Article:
In fact, Finman is so confident in his concept that he projects he’ll be able to onboard one million customers within the next 12 months.
The 20-year-old high school dropout told MarketWatch that his platform is superior to rivals like Coinbase and Robinhood because it’s much more user-friendly.
“The goal of the application is to make cryptocurrency not just more accessible, but to make cryptos and blockchain technology tangible and more tactile,” Finman said. “I really think a million users within a year is realistic.”
Finman launched CoinBits in April 2019, and says he has invested $100,000 so far to build it out.
Here’s how it works: CoinBits automatically rounds up your credit and debit-card purchases to the nearest dollar and invests the difference in bitcoin for you.
The platform also offers the option to make one-time investments. Users can set up their accounts to match their financial risk profiles.
The platform noted: “Some 98% of the bitcoin are in cold storage, or not kept on online, making them less vulnerable to data breaches, in theory.”
The approach is similar to those used by investment apps like Acorns and Stash, which let you automatically invest spare change from your debit and credit card purchases.
Finman says he wants CoinBits to become “the Acorns of bitcoin,” and in so doing make crypto more accessible to the average person.
“I think so many people have attempted to make bitcoin simple, but I don’t feel like anyone has fully achieved that yet,” Erik said.
Erik Finman’s unlikely story of becoming an overnight bitcoin millionaire has become the stuff of crypto legend.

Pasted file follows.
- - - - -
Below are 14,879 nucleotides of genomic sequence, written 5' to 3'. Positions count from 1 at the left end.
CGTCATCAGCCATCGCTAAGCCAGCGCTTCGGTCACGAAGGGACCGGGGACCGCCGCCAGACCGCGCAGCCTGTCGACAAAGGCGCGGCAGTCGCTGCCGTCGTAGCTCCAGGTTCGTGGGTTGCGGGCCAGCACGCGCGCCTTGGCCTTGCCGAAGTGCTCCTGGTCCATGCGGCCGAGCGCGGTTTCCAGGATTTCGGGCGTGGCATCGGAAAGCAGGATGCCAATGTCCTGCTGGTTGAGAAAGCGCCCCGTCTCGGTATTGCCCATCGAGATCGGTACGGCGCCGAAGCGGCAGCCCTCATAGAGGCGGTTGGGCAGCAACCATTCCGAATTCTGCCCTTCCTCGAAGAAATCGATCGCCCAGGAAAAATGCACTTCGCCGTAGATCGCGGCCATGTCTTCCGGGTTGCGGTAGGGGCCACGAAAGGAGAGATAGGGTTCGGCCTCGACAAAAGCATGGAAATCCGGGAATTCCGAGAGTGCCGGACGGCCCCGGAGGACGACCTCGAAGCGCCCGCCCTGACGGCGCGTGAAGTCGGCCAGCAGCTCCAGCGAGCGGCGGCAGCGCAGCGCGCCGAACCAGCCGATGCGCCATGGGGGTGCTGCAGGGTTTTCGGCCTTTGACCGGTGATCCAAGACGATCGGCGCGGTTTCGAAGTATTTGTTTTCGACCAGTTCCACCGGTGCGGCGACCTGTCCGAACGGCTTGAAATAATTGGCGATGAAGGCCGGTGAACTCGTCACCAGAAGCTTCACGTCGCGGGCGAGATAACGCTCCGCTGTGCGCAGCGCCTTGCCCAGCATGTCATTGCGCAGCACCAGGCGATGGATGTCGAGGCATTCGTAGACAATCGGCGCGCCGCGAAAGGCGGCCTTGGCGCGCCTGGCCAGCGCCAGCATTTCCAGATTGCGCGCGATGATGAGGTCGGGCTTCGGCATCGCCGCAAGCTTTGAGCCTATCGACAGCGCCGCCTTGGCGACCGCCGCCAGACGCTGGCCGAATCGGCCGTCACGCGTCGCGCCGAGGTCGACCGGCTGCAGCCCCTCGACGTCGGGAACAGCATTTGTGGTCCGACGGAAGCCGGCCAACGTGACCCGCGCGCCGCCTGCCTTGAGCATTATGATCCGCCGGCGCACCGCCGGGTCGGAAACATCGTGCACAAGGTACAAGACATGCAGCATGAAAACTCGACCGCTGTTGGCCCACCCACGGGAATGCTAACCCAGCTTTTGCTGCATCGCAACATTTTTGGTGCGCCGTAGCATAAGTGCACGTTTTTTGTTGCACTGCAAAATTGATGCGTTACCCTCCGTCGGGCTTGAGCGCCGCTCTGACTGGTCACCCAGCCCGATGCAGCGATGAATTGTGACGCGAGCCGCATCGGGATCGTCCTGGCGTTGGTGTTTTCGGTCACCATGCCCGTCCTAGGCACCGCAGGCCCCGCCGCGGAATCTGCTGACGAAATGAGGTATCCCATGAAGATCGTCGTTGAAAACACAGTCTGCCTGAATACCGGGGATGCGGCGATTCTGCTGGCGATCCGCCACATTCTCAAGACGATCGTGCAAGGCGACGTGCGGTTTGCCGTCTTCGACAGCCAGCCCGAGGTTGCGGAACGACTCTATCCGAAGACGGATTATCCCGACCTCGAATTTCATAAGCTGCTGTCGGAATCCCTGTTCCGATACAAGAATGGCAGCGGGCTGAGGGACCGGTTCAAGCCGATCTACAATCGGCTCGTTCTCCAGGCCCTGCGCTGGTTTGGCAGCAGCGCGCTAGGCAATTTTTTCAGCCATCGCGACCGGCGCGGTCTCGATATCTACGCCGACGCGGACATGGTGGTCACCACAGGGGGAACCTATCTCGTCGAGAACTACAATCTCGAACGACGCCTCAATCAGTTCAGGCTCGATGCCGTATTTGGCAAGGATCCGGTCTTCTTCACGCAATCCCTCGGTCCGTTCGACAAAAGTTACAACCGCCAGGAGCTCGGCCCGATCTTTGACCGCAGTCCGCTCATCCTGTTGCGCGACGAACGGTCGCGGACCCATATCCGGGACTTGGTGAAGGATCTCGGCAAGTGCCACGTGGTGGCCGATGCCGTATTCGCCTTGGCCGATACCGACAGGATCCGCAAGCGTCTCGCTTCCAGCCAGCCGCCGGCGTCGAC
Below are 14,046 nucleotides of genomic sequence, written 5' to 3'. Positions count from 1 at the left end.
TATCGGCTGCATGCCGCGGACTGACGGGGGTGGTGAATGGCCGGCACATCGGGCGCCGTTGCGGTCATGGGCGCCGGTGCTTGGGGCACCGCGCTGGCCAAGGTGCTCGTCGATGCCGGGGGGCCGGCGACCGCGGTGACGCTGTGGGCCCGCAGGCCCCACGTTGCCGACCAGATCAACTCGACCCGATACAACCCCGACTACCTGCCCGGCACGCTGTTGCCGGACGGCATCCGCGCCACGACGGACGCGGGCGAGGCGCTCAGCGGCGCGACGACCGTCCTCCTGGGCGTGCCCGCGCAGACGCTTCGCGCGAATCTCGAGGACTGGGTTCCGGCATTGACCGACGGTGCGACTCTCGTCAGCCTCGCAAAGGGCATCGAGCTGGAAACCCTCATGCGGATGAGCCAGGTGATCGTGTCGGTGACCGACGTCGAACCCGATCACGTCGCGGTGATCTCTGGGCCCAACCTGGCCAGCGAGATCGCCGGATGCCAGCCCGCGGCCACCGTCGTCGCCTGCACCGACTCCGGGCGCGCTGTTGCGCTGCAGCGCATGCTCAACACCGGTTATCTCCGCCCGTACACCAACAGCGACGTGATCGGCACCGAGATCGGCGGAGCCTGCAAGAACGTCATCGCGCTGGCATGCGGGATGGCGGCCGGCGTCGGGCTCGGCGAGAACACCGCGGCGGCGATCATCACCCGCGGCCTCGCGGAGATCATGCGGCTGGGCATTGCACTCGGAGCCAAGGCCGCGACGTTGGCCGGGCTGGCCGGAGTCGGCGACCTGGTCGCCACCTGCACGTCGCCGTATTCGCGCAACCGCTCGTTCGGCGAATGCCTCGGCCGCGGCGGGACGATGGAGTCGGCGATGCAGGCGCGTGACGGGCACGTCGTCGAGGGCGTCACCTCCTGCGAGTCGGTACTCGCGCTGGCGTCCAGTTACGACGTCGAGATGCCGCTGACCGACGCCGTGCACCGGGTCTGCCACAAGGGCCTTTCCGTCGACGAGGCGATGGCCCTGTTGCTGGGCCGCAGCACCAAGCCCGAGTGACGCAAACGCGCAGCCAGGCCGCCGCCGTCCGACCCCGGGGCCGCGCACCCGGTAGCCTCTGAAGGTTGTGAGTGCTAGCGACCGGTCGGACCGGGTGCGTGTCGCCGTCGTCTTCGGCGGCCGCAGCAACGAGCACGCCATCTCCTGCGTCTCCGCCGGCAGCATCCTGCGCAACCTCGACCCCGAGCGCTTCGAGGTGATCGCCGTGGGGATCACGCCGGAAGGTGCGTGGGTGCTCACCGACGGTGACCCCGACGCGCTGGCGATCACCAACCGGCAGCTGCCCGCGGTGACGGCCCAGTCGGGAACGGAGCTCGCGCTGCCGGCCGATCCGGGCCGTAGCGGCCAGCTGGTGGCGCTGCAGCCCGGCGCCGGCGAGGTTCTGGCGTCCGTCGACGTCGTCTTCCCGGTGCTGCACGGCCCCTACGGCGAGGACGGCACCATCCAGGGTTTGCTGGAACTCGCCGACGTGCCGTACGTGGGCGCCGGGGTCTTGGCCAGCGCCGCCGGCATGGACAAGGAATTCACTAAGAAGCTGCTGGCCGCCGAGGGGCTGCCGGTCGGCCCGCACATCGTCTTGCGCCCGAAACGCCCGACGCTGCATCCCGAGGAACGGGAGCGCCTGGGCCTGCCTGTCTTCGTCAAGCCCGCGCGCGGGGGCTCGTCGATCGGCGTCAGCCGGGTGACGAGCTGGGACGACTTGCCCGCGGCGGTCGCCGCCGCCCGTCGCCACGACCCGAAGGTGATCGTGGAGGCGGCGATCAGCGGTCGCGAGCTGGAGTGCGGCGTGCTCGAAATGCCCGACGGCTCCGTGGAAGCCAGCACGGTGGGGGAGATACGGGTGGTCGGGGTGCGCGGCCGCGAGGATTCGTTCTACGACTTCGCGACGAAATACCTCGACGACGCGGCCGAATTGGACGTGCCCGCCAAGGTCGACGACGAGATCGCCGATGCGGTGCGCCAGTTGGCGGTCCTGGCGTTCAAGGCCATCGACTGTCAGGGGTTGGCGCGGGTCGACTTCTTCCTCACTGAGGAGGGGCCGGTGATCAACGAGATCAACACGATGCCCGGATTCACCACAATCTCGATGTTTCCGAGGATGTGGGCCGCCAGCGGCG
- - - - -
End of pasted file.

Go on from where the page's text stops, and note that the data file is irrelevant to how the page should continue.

The teen phenom used $1,000 that his grandmother gave him when he was 12 to buy his first bitcoin. At the time, the obscure virtual currency was trading at a mere $12 a token. Six years later — by age 18 — Finman became a millionaire, thanks to bitcoin’s meteoric price spikes.
Not surprisingly, Finman believes digital currency is the wave of the future. However, for every bitcoin success story, there are numerous cautionary tales. One example is crypto podcaster Peter McCormack.
As CCN reported, McCormack lost $1 million during the crypto bear market. McCormack started investing in bitcoin in 2016, after the London advertising agency he managed shuttered. He says he started with an initial investment of £5,000 (US$6,400).
As prices rose, he bought up even more BTC. When the value of his holdings spiked to $300,000 in the spring of 2017, McCormack was hooked. Looking back, he admits that he got caught up in the hype and wishes he had taken everything out before the bubble burst.
By December 2017 — when the bitcoin price soared to almost $20,000 — McCormack’s portfolio had ballooned to $1.2 million.
McCormack says media hype of the then-budding crypto market fueled bitcoin mania. Its erratic price swings commanded countless headlines. Like other newbie investors who get rich quick but lack money-management skills, McCormack admits he spent money carelessly.
Fast-forward to today, and Peter McCormack is still a crypto bull. But he has downsized his lifestyle and gets by as a podcaster.
If McCormack sounds familiar within crypto circles today, it’s because he’s being sued by self-proclaimed Satoshi Nakamoto, Craig Wright.
As CCN reported, Wright accused McCormack of defaming him when he called him “a fraud.” In April, Wright filed a libel lawsuit against McCormack, seeking damages of £100,000 (or roughly $130,000).
This article was edited by Josiah Wilmoth.
Last modified (UTC): August 20, 2019 17:09